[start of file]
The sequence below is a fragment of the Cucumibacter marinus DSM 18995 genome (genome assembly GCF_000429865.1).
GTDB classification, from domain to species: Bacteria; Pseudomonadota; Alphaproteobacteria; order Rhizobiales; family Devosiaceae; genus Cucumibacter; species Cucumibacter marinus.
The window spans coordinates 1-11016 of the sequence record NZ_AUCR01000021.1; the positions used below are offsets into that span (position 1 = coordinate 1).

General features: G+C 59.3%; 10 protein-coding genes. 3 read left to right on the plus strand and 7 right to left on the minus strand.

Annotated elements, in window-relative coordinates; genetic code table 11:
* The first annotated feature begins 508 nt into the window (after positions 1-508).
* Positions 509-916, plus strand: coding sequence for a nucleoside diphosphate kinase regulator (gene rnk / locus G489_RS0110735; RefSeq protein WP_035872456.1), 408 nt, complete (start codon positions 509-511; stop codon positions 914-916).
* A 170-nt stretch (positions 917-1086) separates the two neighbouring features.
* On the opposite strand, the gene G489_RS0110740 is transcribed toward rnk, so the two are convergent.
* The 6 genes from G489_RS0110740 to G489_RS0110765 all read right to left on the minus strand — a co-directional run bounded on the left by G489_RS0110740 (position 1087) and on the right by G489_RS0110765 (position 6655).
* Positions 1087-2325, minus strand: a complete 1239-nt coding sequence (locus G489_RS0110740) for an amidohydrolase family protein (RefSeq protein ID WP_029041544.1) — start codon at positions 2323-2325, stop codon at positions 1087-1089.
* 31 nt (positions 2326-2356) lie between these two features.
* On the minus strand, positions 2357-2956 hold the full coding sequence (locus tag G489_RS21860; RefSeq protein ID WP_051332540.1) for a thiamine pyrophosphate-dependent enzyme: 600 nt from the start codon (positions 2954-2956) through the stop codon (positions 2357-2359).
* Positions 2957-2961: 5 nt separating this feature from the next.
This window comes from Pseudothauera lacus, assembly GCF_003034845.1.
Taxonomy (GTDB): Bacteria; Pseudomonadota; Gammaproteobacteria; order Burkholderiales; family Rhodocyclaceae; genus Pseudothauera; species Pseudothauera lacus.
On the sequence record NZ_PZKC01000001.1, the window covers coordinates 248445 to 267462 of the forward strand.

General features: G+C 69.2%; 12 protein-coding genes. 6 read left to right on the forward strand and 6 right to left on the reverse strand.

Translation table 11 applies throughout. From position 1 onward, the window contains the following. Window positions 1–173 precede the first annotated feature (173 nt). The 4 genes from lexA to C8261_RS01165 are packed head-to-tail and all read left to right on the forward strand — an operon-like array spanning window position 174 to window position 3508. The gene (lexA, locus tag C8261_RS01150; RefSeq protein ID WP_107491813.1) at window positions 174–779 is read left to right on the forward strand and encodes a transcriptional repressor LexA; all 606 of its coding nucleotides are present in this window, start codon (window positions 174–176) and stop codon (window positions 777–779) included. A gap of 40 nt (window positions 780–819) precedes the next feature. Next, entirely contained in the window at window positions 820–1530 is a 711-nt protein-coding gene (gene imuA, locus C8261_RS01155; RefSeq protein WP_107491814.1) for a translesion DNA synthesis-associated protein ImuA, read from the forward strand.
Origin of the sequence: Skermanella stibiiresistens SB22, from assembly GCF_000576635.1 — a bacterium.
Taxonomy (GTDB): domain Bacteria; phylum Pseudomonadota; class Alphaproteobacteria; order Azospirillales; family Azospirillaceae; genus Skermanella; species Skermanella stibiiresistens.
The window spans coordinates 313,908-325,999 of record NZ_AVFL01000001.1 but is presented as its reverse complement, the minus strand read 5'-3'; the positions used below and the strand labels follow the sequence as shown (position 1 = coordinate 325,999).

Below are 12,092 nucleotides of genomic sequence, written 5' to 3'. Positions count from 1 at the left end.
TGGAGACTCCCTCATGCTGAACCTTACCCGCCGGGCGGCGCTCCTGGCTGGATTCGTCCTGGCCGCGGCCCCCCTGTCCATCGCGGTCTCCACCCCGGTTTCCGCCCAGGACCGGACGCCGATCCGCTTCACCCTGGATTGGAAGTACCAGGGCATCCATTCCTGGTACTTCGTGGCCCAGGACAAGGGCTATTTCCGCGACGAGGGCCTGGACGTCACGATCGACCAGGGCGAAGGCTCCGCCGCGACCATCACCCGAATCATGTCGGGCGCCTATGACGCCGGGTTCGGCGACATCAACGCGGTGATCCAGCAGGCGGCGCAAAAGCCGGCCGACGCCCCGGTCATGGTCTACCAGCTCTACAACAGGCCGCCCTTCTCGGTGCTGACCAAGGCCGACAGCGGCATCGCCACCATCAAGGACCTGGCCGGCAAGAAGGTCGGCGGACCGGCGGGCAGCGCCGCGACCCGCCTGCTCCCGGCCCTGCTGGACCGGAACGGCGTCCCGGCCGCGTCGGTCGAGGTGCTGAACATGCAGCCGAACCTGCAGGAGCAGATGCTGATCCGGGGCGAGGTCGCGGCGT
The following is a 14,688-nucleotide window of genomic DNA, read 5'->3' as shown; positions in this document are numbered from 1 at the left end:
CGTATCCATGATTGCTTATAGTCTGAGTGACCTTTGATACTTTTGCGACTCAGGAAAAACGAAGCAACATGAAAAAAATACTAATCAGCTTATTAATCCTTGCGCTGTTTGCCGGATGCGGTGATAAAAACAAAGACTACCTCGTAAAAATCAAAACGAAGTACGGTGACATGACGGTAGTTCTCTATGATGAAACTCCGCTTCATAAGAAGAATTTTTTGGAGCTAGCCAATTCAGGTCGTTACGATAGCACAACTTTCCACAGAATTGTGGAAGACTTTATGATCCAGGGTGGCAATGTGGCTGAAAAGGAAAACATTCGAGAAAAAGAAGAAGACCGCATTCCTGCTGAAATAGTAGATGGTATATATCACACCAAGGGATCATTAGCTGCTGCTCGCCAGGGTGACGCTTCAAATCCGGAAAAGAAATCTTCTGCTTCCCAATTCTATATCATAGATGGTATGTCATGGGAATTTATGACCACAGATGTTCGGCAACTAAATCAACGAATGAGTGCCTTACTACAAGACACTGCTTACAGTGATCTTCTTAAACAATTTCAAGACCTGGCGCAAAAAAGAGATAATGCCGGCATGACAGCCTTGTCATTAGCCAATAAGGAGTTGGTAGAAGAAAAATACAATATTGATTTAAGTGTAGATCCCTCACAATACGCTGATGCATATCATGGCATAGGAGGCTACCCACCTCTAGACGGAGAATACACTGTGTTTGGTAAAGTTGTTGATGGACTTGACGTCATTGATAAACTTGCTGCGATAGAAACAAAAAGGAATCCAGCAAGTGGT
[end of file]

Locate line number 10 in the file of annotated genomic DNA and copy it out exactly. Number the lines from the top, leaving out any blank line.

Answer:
* The 6 genes from G489_RS0110740 to G489_RS0110765 all read right to left on the minus strand — a co-directional run bounded on the left by G489_RS0110740 (position 1087) and on the right by G489_RS0110765 (position 6655).